Arctic Monkeys and Warm Nights In
Album #16 : Arctic Monkeys — Whatever People Say I Am, That’s What I’m Not
This album reminds me of everyone’s favourite topic — the past. The songs are about going on nights out, jumping taxis, rubbish college band nights and, of course, being afraid to speak to people you fancy. The experiences in these songs are my experiences (with the exception of that song about the prostitute, I should add).
For me this album was released at exactly the right time. I am the Arctic Monkeys generation. I would listen to lyrics like “anticipation has a habit to set you up, for disappointment in evening entertainment but,” whilst getting ready to go out nights out (that, often, disappointed). There are lyrics about not getting with girls because another guy swooped in and “paid for her tropical reef.” Except, when I went on those nights out — I went to indie clubs and got to listen to the Arctic Monkeys. That’s because this album (including the demos and EP that came before it) launched a decade long obsession with indie music that became the soundtrack to my college and university life.
It is also an important album for wider reasons — or rather the Arctic Monkeys are an important band. They burst onto the scene just at the same time music was becoming widely available on the internet. They were the first truly MySpace band, who grew their fanbase naturally (as natural as an online following can be). I remember being disappointed when the album came out that some of the lyrics were different on album versions from the version I had downloaded off eMule. That is, I think, the coolest I will ever be and I wasn’t even unusual — those demos were ubiquitous. The proper merging of the internet and new music was a big shock to the industry — suddenly a lot of promotors, managers, etc. realised they might not be needed anymore.
Sadly, that came a little late for me and my band (although we were also hampered by the fact that we weren’t very good) but it would have been nice to put a promoter or two in their place. Specifically the guy who didn’t pay me when I brought all the punters to his gig then had the nerve to ask me to replace a pint he’d left next to an open door which got accidentally knocked over. Yes, it was nearly 15 years ago and yes I do still think about it.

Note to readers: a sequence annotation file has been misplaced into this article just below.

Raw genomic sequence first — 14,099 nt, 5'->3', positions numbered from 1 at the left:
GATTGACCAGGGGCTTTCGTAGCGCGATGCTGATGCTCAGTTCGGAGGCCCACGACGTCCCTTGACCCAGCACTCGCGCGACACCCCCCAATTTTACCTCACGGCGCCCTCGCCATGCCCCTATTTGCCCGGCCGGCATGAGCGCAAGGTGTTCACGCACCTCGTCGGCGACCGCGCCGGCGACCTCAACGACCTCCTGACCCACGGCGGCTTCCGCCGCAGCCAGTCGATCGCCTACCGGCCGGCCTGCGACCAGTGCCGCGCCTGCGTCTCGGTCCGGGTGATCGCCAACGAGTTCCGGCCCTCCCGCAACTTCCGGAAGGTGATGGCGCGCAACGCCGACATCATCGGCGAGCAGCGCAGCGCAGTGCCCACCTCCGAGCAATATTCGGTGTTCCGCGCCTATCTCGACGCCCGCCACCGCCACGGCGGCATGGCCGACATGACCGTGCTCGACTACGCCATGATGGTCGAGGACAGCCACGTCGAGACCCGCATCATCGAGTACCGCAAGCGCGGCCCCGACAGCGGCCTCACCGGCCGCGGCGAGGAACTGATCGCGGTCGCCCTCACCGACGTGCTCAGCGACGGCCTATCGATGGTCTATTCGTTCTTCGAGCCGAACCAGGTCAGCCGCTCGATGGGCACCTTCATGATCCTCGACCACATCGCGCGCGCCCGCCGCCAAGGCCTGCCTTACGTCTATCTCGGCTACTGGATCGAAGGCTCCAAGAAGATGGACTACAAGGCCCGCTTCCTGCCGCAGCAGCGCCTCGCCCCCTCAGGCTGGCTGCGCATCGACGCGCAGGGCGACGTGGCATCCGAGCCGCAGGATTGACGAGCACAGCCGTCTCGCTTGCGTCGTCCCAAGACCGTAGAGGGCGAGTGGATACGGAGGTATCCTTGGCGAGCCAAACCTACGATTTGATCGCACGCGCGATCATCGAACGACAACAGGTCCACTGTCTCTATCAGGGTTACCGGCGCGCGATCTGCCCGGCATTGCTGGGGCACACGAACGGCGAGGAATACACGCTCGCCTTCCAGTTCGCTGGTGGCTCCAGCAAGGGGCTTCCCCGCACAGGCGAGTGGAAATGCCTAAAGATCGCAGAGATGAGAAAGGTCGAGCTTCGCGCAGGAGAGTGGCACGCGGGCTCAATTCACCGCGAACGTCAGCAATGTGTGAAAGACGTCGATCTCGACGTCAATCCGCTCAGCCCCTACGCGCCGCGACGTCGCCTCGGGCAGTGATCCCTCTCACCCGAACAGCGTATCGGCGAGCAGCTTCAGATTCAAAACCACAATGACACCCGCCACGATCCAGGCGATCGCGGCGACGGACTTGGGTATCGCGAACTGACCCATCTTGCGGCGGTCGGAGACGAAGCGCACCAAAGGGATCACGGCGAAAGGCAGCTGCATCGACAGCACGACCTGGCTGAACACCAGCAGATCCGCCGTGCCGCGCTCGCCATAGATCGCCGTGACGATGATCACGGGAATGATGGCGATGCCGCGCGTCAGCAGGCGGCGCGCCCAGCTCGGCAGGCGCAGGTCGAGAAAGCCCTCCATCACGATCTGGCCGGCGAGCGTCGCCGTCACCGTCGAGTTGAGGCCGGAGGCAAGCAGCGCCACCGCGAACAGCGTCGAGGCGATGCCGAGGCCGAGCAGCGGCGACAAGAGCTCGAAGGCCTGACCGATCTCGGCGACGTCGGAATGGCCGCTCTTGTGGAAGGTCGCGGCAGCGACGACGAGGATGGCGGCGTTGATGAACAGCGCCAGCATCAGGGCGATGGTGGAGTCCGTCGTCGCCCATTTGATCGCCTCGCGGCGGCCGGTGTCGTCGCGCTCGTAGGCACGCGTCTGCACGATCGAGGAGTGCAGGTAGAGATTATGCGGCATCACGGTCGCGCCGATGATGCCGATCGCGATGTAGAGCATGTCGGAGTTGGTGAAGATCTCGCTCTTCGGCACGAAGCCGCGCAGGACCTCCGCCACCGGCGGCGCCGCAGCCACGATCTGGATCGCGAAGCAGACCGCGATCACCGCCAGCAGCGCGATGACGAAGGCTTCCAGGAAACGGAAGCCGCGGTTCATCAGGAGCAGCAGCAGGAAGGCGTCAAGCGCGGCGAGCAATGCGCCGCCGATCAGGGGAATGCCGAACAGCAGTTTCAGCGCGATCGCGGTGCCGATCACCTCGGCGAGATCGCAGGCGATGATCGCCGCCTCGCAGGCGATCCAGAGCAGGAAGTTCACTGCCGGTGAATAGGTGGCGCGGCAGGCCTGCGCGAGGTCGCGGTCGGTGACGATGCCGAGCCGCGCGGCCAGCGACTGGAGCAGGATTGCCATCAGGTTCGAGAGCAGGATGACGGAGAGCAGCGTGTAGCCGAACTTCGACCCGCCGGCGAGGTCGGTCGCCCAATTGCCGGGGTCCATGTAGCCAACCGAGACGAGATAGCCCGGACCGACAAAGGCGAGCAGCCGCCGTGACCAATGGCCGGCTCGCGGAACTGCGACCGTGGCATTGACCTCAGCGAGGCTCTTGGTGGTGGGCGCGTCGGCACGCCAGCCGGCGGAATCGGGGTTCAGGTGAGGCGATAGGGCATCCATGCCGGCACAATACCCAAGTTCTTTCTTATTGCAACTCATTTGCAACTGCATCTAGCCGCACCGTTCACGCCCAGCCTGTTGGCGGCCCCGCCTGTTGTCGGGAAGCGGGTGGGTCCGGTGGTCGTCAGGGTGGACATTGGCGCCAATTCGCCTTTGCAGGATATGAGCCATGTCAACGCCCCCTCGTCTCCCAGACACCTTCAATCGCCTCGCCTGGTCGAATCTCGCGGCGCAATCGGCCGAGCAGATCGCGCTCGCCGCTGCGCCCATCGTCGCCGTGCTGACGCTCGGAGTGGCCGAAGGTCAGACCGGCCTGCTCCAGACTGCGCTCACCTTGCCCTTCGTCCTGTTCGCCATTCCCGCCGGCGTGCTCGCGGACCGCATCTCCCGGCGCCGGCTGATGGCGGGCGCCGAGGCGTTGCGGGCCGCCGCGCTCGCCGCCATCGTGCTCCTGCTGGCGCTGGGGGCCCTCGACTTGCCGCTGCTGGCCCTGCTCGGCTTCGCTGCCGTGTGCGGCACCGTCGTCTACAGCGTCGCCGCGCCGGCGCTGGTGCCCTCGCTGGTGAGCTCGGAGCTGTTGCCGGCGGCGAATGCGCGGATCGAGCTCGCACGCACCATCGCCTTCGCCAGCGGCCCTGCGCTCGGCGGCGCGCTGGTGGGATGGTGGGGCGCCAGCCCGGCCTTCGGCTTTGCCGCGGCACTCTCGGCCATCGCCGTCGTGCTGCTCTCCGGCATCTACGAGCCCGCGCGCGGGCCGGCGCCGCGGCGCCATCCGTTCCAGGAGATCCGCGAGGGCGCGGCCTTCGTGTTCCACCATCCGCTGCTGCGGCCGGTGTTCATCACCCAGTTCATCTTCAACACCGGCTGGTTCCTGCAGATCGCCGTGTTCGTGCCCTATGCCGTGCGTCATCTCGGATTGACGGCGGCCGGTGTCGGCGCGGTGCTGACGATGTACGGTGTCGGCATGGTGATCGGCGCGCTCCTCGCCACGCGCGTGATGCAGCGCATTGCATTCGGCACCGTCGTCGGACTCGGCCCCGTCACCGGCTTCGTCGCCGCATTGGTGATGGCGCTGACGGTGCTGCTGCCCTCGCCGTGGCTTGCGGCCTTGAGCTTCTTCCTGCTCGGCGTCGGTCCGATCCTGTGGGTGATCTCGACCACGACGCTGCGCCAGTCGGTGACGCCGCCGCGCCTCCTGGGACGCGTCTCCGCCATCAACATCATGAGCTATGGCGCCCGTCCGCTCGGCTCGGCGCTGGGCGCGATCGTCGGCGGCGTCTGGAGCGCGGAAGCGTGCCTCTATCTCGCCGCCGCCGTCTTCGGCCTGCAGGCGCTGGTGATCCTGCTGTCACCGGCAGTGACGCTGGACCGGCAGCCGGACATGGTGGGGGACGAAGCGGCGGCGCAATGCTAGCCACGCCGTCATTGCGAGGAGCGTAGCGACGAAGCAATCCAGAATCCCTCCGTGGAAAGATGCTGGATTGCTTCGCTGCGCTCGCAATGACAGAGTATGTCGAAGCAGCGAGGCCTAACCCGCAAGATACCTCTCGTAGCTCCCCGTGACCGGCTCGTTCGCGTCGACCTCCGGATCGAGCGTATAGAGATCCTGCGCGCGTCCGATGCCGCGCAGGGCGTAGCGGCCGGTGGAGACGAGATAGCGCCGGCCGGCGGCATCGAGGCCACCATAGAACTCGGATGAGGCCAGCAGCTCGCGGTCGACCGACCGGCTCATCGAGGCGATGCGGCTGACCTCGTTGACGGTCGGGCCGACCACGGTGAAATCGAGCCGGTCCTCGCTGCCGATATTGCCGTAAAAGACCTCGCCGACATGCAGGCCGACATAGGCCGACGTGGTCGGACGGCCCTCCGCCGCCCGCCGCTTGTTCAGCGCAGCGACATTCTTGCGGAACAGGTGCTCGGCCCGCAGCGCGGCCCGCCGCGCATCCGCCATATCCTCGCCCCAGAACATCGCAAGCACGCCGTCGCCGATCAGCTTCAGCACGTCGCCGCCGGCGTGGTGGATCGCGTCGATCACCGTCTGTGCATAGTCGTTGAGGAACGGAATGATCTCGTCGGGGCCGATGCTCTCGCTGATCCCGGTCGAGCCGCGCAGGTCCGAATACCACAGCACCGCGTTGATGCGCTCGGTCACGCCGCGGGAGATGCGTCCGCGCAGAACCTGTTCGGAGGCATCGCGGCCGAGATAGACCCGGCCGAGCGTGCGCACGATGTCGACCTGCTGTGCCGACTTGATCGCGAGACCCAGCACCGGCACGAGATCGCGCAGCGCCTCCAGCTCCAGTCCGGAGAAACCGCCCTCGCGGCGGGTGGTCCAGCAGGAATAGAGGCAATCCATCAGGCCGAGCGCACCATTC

I don’t still think about it because I hold a grudge (but seriously mate it was like £3 and if it wasn’t for me you’d have not broken even) — I think about it still because they were halcyon days where a gig was merely the start of the night out rather than its sole purpose. It didn’t matter if you had work in the morning, you would deal with that when it came. Or not, as the case may be (once, a manager asked me if I had been drinking rum the night before because he could smell it on me — my shift started at 2pm).
I am not pining for those days though — my nights of 5am finishes and crawling into work the next day are long behind me. And I am extremely grateful for that. But the album stands as a reminder of the arrogance and indestructibility of youth. Albeit one I am more than happy to enjoy from the comfort of my living room.
Thanks for reading — over the course of 2021, I’ll be reviewing 50(ish) of the greatest albums ever recorded. You can see the list here:
The 50(ish) Greatest Albums of All Time…
Weekly reviews of ‘the classics’ I’ve never bothered to listen to.
There is also a playlist featuring the best song from each album here.